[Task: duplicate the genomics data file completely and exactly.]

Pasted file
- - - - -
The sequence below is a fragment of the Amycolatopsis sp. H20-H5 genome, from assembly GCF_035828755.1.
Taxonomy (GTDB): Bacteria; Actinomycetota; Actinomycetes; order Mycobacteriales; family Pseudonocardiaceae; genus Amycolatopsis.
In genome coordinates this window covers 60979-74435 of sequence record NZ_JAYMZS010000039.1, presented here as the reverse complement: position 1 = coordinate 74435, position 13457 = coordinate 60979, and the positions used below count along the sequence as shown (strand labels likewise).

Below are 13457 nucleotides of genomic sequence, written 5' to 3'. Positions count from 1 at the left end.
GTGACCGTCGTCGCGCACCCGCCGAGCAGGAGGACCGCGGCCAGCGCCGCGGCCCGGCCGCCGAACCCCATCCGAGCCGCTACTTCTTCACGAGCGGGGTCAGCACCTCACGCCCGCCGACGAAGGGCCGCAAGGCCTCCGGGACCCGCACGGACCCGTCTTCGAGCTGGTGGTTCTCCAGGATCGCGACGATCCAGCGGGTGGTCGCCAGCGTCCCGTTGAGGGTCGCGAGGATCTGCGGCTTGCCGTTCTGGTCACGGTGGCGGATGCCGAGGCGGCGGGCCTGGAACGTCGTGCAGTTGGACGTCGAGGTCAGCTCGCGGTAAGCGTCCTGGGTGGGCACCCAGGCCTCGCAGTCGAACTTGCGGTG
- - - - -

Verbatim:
The sequence below is a fragment of the Amycolatopsis sp. H20-H5 genome, from assembly GCF_035828755.1.
Taxonomy (GTDB): Bacteria; Actinomycetota; Actinomycetes; order Mycobacteriales; family Pseudonocardiaceae; genus Amycolatopsis.
In genome coordinates this window covers 60979-74435 of sequence record NZ_JAYMZS010000039.1, presented here as the reverse complement: position 1 = coordinate 74435, position 13457 = coordinate 60979, and the positions used below count along the sequence as shown (strand labels likewise).

Below are 13457 nucleotides of genomic sequence, written 5' to 3'. Positions count from 1 at the left end.
GTGACCGTCGTCGCGCACCCGCCGAGCAGGAGGACCGCGGCCAGCGCCGCGGCCCGGCCGCCGAACCCCATCCGAGCCGCTACTTCTTCACGAGCGGGGTCAGCACCTCACGCCCGCCGACGAAGGGCCGCAAGGCCTCCGGGACCCGCACGGACCCGTCTTCGAGCTGGTGGTTCTCCAGGATCGCGACGATCCAGCGGGTGGTCGCCAGCGTCCCGTTGAGGGTCGCGAGGATCTGCGGCTTGCCGTTCTGGTCACGGTGGCGGATGCCGAGGCGGCGGGCCTGGAACGTCGTGCAGTTGGACGTCGAGGTCAGCTCGCGGTAAGCGTCCTGGGTGGGCACCCAGGCCTCGCAGTCGAACTTGCGGTG